This is in reference to the calculation in section 3.3 starting page 20 of this paper.

  • I came across an argument which seems to say that the "constraint of Gauss's law" enforces gauge theory on compact spaces to be such that physical states over which the partition function sums over be gauge invariant.

I would like to hear of explanations of the above argument.

  • Also the above seems to lead (quite non-obviously to me) to the conclusion that these physical states correspond to traces of products of operators acting on the Fock space vacuum. It is not clear to me as to how this trace is defined such that even after tracing it remains an operator.

{Very often one seems to want these operators to be in the "adjoint of" the gauge group. The meaning and motivation of this demand is not clear to me. (I am familiar with the notion of adjoint representation of Lie groups)}

  • Related to the above is another claim I see which seems say that massless modes will be absent for any gauge group Yang-Mill's theory and any matter content if the theory is on a compact space. Is the above correct? Why (whether yes or no)?

  • In such scenarios is the terminology of "basic excitations" of a theory the same thing as single particle states? How are these single particle states in general related to the physical states constructed above?

Which of these is what is referred to when people talk of "modes" of a QFT?

  • If there is a gauge symmetry by definition it will commute with the Hamiltonian and hence the states of the theory at every energy level will form a representation of the gauge group. Can something be said about its reducibility or not?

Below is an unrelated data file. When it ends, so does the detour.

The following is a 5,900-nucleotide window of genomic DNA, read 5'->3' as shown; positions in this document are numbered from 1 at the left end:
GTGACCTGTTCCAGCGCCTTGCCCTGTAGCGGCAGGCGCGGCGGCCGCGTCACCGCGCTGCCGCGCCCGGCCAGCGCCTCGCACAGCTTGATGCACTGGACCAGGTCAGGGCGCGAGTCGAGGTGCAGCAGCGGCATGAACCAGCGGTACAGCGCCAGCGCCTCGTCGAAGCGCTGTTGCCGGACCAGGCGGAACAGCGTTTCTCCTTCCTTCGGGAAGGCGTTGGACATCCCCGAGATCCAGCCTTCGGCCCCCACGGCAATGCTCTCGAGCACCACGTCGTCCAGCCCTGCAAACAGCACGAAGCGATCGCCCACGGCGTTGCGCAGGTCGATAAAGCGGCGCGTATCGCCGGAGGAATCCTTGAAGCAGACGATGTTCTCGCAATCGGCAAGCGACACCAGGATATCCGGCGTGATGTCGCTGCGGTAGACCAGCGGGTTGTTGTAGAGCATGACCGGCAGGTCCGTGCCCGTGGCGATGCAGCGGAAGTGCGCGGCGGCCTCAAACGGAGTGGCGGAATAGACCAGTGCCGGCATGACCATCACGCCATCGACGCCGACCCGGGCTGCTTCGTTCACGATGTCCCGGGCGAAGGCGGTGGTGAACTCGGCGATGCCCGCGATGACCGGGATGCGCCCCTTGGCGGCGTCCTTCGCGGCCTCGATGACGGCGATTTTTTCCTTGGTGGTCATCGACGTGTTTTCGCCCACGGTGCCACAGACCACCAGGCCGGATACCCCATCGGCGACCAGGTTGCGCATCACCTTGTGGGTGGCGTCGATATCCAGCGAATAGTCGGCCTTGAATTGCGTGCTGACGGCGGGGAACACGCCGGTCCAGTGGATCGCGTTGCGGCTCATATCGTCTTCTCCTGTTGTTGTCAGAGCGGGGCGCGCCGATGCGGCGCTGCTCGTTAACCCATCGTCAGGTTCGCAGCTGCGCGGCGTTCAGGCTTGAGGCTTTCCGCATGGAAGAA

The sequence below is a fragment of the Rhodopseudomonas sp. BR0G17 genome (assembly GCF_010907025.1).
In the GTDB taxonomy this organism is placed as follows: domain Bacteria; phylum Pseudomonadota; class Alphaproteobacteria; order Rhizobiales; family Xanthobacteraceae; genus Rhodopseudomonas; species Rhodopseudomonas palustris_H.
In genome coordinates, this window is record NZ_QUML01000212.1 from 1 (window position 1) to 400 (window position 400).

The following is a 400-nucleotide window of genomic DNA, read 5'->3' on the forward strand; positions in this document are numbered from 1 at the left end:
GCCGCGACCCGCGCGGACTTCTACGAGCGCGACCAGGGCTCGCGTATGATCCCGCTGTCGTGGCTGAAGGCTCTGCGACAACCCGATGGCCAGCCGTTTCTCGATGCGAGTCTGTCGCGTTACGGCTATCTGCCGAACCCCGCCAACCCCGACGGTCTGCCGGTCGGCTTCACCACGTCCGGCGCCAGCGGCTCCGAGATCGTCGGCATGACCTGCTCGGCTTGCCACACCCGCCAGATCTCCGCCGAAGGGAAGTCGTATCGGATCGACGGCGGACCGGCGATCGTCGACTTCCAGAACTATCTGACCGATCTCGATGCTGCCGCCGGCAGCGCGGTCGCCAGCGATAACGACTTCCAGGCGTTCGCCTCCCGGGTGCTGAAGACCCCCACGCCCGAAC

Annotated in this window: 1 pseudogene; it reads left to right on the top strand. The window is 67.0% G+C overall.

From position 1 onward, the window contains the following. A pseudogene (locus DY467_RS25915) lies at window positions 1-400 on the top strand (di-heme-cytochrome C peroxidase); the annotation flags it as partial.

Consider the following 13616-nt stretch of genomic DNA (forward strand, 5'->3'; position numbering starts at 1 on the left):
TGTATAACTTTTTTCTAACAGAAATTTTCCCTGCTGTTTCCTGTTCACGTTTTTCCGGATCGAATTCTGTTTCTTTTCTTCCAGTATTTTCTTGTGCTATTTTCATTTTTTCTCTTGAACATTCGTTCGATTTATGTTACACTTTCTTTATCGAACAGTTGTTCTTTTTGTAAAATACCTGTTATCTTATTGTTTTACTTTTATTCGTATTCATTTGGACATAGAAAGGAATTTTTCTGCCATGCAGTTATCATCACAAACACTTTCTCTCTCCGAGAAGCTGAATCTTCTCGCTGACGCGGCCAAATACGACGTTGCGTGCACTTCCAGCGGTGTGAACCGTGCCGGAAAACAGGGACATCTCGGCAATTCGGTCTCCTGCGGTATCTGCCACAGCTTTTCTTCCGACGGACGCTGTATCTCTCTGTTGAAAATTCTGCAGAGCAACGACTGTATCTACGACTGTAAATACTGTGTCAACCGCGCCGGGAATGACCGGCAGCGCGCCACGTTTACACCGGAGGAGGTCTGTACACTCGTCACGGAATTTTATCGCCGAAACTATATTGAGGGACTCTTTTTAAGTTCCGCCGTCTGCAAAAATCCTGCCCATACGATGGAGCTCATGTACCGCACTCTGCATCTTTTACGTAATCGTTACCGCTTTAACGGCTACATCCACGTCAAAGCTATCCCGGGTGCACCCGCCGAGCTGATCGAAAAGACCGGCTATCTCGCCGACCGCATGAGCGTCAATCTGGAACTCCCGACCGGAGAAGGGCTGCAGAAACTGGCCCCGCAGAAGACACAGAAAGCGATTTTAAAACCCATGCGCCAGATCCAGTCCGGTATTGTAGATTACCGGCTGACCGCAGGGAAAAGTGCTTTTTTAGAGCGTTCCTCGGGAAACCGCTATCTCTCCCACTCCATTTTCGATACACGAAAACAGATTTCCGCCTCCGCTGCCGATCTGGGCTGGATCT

The claim seems to be that if the there are say $n_E$ quanta at the energy level $E$ (transforming under say representation $R_E$ of the gauge group) then when counting its contribution to the partition function the boltzman factor has to further weighted by the number of $1$ dimensional representations ("singlets" ?) in the $n$-fold symmetric (for bosons) or the anti-symmetric (for fermions) tensor power of $R_E$.

I would be glad to know of explanations of the above.

  • 3
    $\begingroup$ Maybe I'm missing something obvious but don't physical states in a gauge theory always have to be gauge invariant? $\endgroup$ Jan 31, 2011 at 19:39

1 Answer 1


It's a lot of questions but they have pretty easy answers, so here they are:

  • Gauss's law is just $\mbox{div }\vec D=\rho$ in electrodynamics. Note that it contains no time derivatives so it's not really an equation describing evolution: it's an equation restricting the allowed initial conditions. More generally, it's the equation of motion that you get by varying the Lagrangian with respect to $A_0$, the time component of the gauge field, so the corresponding equation of motion counts the divergence of the electric field minus the electric sources (charge density) that must be equal to it. This difference is nothing than the generator of the overall $U(1)$ group, or any other group, if you consider more general theories, so the classical equation above is promoted to the quantum equation in which $(\mbox{div }\vec D-\rho)|\psi\rangle=0$ which just means that the state $|\psi\rangle$ is gauge-invariant.